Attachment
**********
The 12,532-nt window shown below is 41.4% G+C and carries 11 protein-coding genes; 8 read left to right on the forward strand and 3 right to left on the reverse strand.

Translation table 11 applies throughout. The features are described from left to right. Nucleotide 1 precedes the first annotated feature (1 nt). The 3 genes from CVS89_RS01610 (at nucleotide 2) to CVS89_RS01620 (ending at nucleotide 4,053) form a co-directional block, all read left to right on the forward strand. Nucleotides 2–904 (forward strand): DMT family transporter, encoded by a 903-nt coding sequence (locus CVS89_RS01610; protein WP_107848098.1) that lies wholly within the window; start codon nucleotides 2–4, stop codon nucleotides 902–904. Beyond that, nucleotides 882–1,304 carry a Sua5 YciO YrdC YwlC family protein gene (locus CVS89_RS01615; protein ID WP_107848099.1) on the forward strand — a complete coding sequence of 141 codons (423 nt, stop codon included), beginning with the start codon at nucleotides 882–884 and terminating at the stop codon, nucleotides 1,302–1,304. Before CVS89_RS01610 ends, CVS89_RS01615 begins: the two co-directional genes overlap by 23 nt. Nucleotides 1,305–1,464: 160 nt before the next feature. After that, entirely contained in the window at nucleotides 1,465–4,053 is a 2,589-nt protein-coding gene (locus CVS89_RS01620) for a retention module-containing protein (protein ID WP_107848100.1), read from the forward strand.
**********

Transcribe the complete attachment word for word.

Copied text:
The 12,532-nt window shown below is 41.4% G+C and carries 11 protein-coding genes; 8 read left to right on the forward strand and 3 right to left on the reverse strand.

Translation table 11 applies throughout. The features are described from left to right. Nucleotide 1 precedes the first annotated feature (1 nt). The 3 genes from CVS89_RS01610 (at nucleotide 2) to CVS89_RS01620 (ending at nucleotide 4,053) form a co-directional block, all read left to right on the forward strand. Nucleotides 2–904 (forward strand): DMT family transporter, encoded by a 903-nt coding sequence (locus CVS89_RS01610; protein WP_107848098.1) that lies wholly within the window; start codon nucleotides 2–4, stop codon nucleotides 902–904. Beyond that, nucleotides 882–1,304 carry a Sua5 YciO YrdC YwlC family protein gene (locus CVS89_RS01615; protein ID WP_107848099.1) on the forward strand — a complete coding sequence of 141 codons (423 nt, stop codon included), beginning with the start codon at nucleotides 882–884 and terminating at the stop codon, nucleotides 1,302–1,304. Before CVS89_RS01610 ends, CVS89_RS01615 begins: the two co-directional genes overlap by 23 nt. Nucleotides 1,305–1,464: 160 nt before the next feature. After that, entirely contained in the window at nucleotides 1,465–4,053 is a 2,589-nt protein-coding gene (locus CVS89_RS01620) for a retention module-containing protein (protein ID WP_107848100.1), read from the forward strand.